Sindbis virus is also proposed for its effectiveness in gene therapy for several cancers

[43]. Hay noted that a recent report demonstrates that the Sindbis virus had significant properties in three challenging areas of gene therapy - specificity, efficacy and delivery, suggesting that Sindbis had the feasibility to become a good gene therapy vector for cancer therapy [43]. Cancer immunotherapy by Sindbis virus is the new way in the cancer treatment. Cheng et al. recently used the replication-defective vaccine vector Sindbis virus replicon particles from a modern packaging cell line (PCL) to contract Sindbis virus replicon particles encoding calreticulin (CRT) linked to a model tumor antigen, HPV16 E7 protein [43]. Cheng et al. created a recombinant Sindbis virus -based replicon particle encoding VP22 linked to a model tumor antigen, human papillomavirus type 16 (HPV-16) E7, making use of a stable SIN PCL [44]. According to this study, Sindbis virus replicon particles encoding calreticulin linked to a tumor antigen caused long-term tumor-specific immunity [44]. Cheng et al. concluded that the CRT strategy used in the context of SIN replicon particles facilitated the generation of a significantly effective vaccine for cancer prophylaxis and immunotherapy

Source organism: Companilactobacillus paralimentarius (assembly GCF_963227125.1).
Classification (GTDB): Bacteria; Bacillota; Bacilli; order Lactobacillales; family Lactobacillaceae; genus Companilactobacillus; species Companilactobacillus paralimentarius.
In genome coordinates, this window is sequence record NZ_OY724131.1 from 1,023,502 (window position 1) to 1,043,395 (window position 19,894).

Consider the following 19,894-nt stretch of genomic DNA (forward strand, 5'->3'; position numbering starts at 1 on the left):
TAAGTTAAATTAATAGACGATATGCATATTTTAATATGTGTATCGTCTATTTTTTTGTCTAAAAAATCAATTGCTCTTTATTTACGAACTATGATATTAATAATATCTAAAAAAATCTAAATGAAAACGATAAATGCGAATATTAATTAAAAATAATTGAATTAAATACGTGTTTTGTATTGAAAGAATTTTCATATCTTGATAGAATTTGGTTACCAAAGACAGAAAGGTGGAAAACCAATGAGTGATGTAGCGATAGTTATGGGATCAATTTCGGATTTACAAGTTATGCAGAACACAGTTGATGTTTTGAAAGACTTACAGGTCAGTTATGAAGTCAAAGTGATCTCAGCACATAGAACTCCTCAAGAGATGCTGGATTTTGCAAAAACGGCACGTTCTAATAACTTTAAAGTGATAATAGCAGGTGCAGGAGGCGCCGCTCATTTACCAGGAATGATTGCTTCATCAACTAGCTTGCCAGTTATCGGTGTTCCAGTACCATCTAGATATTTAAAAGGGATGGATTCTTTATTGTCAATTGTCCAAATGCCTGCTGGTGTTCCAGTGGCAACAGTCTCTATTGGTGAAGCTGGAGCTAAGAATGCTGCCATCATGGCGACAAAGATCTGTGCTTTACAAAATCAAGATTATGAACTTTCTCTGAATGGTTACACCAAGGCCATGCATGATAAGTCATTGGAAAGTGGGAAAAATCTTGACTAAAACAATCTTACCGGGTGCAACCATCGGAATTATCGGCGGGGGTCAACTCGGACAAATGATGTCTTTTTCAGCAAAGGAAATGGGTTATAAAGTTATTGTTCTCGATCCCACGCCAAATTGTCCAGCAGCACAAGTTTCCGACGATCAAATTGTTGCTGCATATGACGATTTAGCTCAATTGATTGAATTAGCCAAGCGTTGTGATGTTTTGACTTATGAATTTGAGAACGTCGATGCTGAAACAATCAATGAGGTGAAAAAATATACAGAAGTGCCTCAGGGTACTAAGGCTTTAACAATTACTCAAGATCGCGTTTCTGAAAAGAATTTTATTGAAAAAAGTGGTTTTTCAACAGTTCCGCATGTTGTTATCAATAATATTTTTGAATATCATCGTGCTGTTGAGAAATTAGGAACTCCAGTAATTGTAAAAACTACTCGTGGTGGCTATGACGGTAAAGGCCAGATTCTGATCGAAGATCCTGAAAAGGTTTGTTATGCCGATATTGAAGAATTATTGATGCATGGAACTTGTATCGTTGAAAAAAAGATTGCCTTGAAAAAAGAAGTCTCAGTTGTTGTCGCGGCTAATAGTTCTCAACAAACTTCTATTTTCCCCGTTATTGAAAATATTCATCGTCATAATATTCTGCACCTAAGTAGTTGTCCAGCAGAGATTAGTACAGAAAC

[44]. Cheng et al. also indicated that the VP22, a herpes simplex virus type 1 (HSV-1) tegument protein, strategy applied in the context of Sindbis virus replicon particles might enhance the generation of a highly effective vaccine for widespread immunization [45]. Zhnag et al. reasoned that Sindbis-virus-based vectors might be good for gibbon ape leukemia virus envelope glycoprotein (GALV.fus) gene transfer because high-titer stocks can easily be caused in hamster cells and Sindbis virus efficiently infects human tumor cells through the high-affinity 67 kDa laminin receptor [46]. They reported that Sindbis vectors expressing GALV.fus could be packaged into contagious viral particles to high titer, exhibited potent bystander cytopathic activity and were active against U87 glioma xenografts [28]. They concluded that Sindbis-virus-based replicons was efficient vector systems for delivery and expression of fusogenic membrane glycoproteins [46]. In 1998, Swai and Meruelo explored the possibility of designing a Sindbis virus vector that could attack human choriocarcinoma cells via ligand-receptor interaction [47]. In this study, the hCG-envelope chimeric virus vector had minimal infectivities against BHK cells and human cancer cells which did not pose LH/CG receptors on their surface [47]. Swai and Meruelo proposed that the chimeric Sindbis virus vector may bring a novel approach for gene therapy of gestational trophoblast disease and placental dysfunction [47]. Bergman attempted to construct a virus that targeted specifically to breast cancer cells [48]. In their attempt, nonreplicating and replicating pseudotype Vesicular stomatitis virus (VSV) were constructed whose only surface glycoprotein (gp) was a Sindbis gp, called Sindbis-ZZ, modified to severely decrease its native binding function and to contain the Fc-binding domain of Staphylococcus aureus protein A [48]. Bergman et al. reported that vesicular stomatitis virus expressing a chimeric Sindbis glycoprotein containing an Fc antibody binding domain could attack to Her2/neu overexpressing breast cancer cells [48]. This work demonstrates the ability to easily create, directly from plasmid components, an oncolytic replicating VSV with a restricted host cell range [48]. Morizono et al. reported successful targeting in a living animal through intravenous injection of a lentiviral vector pseudotyped with a adapted chimeric Sindbis virus envelope (termed m168) [49]. They found that m168 pseudotypes had high titer and high targeting specificity and, unlike other retroviral pseudotypes, had low nonspecific infectivity in hepatic and spleen [49]. According to this study, human P-glycoprotein was ectopically demonstrated on the surface of melanoma cells and attacked by the m168 pseudotyped lentiviral vector conjugated with antibody specific for P-glycoprotein. m168 pseudotypes successfully attacked metastatic melanoma cells growing in the lung after systemic administration by tail vein injection [50].